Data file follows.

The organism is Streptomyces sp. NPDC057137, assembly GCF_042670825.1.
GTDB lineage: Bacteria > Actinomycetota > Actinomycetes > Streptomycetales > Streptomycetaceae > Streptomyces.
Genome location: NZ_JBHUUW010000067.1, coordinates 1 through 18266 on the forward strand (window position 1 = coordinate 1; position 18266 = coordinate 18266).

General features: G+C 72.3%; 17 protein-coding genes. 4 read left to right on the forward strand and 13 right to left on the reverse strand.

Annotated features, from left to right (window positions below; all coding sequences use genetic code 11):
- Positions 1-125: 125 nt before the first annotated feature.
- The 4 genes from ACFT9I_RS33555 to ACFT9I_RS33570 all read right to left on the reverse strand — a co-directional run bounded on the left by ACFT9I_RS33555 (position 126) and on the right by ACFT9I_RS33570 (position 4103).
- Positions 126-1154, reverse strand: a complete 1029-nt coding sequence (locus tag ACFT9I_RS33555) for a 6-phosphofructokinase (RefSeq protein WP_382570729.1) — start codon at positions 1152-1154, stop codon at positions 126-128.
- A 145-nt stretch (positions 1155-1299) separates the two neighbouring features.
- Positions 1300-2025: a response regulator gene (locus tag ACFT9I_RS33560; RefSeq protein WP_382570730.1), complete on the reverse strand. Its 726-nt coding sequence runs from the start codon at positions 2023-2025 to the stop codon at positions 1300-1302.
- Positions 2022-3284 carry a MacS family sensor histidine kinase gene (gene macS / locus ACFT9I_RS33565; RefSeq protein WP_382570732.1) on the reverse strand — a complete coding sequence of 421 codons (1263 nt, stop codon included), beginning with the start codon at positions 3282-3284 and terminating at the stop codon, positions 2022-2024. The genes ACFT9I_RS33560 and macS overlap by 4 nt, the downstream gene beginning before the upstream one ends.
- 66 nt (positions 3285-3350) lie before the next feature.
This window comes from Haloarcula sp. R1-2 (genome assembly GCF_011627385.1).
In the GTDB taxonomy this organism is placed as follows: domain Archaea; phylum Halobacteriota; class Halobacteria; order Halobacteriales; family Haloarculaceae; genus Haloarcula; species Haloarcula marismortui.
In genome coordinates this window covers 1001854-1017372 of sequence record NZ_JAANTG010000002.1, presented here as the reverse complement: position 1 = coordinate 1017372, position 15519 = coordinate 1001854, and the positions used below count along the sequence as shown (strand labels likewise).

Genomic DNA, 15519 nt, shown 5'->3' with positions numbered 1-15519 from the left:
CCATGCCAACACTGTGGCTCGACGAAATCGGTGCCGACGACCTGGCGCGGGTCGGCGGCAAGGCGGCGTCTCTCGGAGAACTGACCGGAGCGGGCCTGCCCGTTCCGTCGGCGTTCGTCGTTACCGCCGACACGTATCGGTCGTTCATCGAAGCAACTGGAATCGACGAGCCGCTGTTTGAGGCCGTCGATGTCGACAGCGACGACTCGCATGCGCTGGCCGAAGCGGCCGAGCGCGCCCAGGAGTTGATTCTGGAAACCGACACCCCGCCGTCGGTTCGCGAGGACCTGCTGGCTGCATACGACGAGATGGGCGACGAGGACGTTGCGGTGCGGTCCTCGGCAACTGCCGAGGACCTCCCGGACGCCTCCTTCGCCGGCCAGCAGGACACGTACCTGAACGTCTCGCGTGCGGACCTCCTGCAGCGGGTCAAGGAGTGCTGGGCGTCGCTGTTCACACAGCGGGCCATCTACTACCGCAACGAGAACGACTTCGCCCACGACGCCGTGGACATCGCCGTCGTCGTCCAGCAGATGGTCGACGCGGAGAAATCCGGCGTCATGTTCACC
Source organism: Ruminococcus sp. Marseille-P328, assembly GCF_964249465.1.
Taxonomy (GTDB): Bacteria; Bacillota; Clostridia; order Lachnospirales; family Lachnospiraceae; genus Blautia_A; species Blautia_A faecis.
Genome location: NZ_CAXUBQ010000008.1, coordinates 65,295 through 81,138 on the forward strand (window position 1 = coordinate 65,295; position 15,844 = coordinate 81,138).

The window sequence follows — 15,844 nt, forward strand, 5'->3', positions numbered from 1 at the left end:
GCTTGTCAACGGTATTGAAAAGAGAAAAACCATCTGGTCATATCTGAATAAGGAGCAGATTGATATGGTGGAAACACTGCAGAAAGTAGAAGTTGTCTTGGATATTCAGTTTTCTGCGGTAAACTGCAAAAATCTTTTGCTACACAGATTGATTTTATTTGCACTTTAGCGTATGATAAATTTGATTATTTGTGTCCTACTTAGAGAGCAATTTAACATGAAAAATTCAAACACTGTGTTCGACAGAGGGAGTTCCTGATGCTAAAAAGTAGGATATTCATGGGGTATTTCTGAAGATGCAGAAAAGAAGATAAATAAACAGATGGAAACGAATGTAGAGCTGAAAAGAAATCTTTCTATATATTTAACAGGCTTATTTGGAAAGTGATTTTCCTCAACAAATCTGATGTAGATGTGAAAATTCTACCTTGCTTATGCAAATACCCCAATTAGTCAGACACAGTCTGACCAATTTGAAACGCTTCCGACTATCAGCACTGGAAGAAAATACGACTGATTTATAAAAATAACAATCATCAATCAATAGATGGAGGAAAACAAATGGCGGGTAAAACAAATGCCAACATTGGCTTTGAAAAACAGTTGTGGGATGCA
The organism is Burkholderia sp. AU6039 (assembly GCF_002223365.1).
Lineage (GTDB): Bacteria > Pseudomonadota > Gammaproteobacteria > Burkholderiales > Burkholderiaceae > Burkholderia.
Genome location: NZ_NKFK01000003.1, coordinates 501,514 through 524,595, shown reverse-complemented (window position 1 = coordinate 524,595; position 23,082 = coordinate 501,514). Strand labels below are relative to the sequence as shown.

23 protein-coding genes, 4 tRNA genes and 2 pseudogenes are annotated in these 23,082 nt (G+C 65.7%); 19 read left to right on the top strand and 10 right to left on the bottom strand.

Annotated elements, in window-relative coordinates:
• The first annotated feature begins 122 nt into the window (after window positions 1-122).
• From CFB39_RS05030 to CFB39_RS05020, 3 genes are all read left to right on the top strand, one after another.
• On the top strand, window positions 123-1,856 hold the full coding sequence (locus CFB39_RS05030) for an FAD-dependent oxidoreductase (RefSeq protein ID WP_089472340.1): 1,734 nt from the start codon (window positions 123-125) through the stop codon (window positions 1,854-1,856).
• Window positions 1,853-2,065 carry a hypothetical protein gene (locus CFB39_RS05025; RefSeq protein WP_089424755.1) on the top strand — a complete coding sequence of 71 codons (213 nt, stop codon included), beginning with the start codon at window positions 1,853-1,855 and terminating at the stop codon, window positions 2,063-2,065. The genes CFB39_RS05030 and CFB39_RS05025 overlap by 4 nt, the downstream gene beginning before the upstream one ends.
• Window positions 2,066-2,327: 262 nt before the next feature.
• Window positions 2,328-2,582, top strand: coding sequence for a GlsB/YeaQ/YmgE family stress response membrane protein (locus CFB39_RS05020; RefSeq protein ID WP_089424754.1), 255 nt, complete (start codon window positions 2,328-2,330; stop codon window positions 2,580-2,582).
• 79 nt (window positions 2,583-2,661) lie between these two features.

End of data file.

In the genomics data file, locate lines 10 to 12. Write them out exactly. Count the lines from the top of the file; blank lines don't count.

- Positions 1300-2025: a response regulator gene (locus tag ACFT9I_RS33560; RefSeq protein WP_382570730.1), complete on the reverse strand. Its 726-nt coding sequence runs from the start codon at positions 2023-2025 to the stop codon at positions 1300-1302.
- Positions 2022-3284 carry a MacS family sensor histidine kinase gene (gene macS / locus ACFT9I_RS33565; RefSeq protein WP_382570732.1) on the reverse strand — a complete coding sequence of 421 codons (1263 nt, stop codon included), beginning with the start codon at positions 3282-3284 and terminating at the stop codon, positions 2022-2024. The genes ACFT9I_RS33560 and macS overlap by 4 nt, the downstream gene beginning before the upstream one ends.
- 66 nt (positions 3285-3350) lie before the next feature.